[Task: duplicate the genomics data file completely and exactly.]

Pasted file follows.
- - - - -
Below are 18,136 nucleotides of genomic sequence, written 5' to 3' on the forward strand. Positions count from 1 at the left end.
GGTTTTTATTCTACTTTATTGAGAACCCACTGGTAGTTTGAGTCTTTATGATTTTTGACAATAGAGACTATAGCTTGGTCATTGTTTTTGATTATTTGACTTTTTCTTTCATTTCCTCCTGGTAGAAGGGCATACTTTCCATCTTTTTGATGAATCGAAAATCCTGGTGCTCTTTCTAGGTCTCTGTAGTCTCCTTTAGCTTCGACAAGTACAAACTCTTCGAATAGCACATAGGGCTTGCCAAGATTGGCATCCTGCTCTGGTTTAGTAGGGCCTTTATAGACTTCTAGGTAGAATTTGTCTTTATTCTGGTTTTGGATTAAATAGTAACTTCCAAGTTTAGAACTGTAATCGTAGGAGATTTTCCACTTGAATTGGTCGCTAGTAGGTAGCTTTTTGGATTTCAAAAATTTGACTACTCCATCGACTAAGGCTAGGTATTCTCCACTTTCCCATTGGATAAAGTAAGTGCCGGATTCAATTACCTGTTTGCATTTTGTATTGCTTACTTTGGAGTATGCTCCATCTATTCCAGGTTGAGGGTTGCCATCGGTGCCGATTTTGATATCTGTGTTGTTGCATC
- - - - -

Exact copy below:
Below are 18,136 nucleotides of genomic sequence, written 5' to 3' on the forward strand. Positions count from 1 at the left end.
GGTTTTTATTCTACTTTATTGAGAACCCACTGGTAGTTTGAGTCTTTATGATTTTTGACAATAGAGACTATAGCTTGGTCATTGTTTTTGATTATTTGACTTTTTCTTTCATTTCCTCCTGGTAGAAGGGCATACTTTCCATCTTTTTGATGAATCGAAAATCCTGGTGCTCTTTCTAGGTCTCTGTAGTCTCCTTTAGCTTCGACAAGTACAAACTCTTCGAATAGCACATAGGGCTTGCCAAGATTGGCATCCTGCTCTGGTTTAGTAGGGCCTTTATAGACTTCTAGGTAGAATTTGTCTTTATTCTGGTTTTGGATTAAATAGTAACTTCCAAGTTTAGAACTGTAATCGTAGGAGATTTTCCACTTGAATTGGTCGCTAGTAGGTAGCTTTTTGGATTTCAAAAATTTGACTACTCCATCGACTAAGGCTAGGTATTCTCCACTTTCCCATTGGATAAAGTAAGTGCCGGATTCAATTACCTGTTTGCATTTTGTATTGCTTACTTTGGAGTATGCTCCATCTATTCCAGGTTGAGGGTTGCCATCGGTGCCGATTTTGATATCTGTGTTGTTGCATC